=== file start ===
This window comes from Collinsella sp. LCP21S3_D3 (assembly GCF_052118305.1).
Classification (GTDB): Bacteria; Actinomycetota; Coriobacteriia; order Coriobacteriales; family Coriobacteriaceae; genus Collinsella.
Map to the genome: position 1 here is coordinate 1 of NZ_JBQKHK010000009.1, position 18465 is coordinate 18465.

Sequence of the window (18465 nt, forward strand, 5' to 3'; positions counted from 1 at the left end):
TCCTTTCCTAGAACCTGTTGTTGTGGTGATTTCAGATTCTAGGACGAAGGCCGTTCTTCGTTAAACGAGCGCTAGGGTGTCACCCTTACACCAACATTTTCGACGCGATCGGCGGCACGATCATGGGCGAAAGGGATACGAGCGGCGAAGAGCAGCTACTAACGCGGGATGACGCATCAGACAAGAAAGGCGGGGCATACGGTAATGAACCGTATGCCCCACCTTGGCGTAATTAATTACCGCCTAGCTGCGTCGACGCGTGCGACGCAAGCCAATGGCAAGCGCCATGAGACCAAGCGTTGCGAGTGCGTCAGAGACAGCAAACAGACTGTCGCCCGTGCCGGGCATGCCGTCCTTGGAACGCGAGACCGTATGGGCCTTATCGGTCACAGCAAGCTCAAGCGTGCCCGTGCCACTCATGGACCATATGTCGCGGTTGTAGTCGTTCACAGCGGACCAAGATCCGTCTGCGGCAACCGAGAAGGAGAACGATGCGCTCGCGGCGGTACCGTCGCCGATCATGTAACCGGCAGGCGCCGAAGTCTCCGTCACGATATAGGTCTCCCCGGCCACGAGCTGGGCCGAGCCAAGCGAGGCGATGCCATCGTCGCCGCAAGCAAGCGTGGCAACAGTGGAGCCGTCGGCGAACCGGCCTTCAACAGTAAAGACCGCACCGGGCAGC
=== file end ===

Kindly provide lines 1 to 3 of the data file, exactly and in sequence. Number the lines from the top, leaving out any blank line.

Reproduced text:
This window comes from Collinsella sp. LCP21S3_D3 (assembly GCF_052118305.1).
Classification (GTDB): Bacteria; Actinomycetota; Coriobacteriia; order Coriobacteriales; family Coriobacteriaceae; genus Collinsella.
Map to the genome: position 1 here is coordinate 1 of NZ_JBQKHK010000009.1, position 18465 is coordinate 18465.